Eggplant seedlings.We’re going to grow the green beans, eggplant (talong), Chinese cabbage and hot peppers (sili). One of the things I miss from the US is big, juicy tomatoes. We’re going to try to grow a soil and a hydroponic type that are each supposed to do well in hot, humid weather. Some heat-tolerant Roma tomatoes to make a red sauce with are also on the garden agenda.

We’ll also be trying a couple of loose-leaf lettuce types. The ones with tight heads (like Iceburg) tend to just rot in the humidity here.One of the things I miss from the US is big, juicy tomatoes. We’re going to try to grow a soil and a hydroponic type that are each supposed to do well in hot, humid weather. Some heat-tolerant Roma tomatoes to make a red sauce with are also on the garden agenda.

One of the things I miss from the US is big, juicy tomatoes. We’re going to try to grow a soil and a hydroponic type that are each supposed to do well in hot, humid weather. Some heat-tolerant Roma tomatoes to make a red sauce with are also on the garden agenda.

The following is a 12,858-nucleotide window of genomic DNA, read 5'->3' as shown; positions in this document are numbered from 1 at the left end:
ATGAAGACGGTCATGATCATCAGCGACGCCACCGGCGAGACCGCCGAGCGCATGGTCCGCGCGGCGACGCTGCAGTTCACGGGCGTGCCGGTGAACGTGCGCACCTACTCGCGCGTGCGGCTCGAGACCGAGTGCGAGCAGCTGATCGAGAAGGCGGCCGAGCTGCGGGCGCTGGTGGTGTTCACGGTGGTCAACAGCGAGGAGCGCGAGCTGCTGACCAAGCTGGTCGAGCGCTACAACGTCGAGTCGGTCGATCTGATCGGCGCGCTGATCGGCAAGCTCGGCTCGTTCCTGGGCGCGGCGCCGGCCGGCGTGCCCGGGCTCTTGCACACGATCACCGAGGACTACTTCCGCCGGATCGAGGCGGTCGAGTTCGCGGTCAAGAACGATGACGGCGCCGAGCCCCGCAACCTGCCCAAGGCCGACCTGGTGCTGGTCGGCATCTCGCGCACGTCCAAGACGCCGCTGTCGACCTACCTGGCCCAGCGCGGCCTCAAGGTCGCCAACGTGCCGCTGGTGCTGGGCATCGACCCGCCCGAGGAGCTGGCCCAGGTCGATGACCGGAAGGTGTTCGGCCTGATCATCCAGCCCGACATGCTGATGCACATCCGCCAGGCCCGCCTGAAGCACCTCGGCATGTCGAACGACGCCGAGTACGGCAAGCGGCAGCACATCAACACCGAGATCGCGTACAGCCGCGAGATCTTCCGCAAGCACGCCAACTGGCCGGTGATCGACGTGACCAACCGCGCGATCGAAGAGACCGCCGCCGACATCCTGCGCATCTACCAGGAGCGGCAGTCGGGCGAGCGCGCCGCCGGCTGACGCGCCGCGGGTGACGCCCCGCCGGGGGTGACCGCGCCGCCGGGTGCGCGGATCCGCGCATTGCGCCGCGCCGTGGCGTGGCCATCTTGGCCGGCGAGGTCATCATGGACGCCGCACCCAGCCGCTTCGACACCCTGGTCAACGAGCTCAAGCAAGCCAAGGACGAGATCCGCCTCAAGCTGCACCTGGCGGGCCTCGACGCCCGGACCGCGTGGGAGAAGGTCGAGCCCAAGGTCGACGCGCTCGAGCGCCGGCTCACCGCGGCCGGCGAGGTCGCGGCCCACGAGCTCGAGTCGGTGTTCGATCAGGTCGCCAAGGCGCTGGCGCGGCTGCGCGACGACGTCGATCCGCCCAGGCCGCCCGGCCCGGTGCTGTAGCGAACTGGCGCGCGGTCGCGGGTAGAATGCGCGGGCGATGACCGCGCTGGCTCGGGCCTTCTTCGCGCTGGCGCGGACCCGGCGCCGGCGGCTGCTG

Compost Pile

A simple wire fence compost bin.Compost is a must for good gardening. We had one of our regular helpers, Molong, make a compost “bin” using leftover Rebar and fencing. We have plenty of leaves in the yard, especially from the jackfruit (langka, in Tagalog) tree.

We also add grass clippings from the front bush garden area when we have it clipped. All organic kitchen refuse like peelings, fruit cores and so on, go into the compost. So do the pomelo (suha ) and occasional mango (mangga) that fall from our trees.

It’s pretty hot here so the breaking down process should be fairly quick. I have to turn it pretty soon and check to make sure it’s not getting too wet from the frequent rains.

Over the next few weeks, I’ll be writing more about our garden and sharing photos of how it’s growing.

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4 Responses to Garden Philippines: Part 1: Making Space

  1. Queenie O. July 31, 2017 at 9:54 PM #

    Hi JD,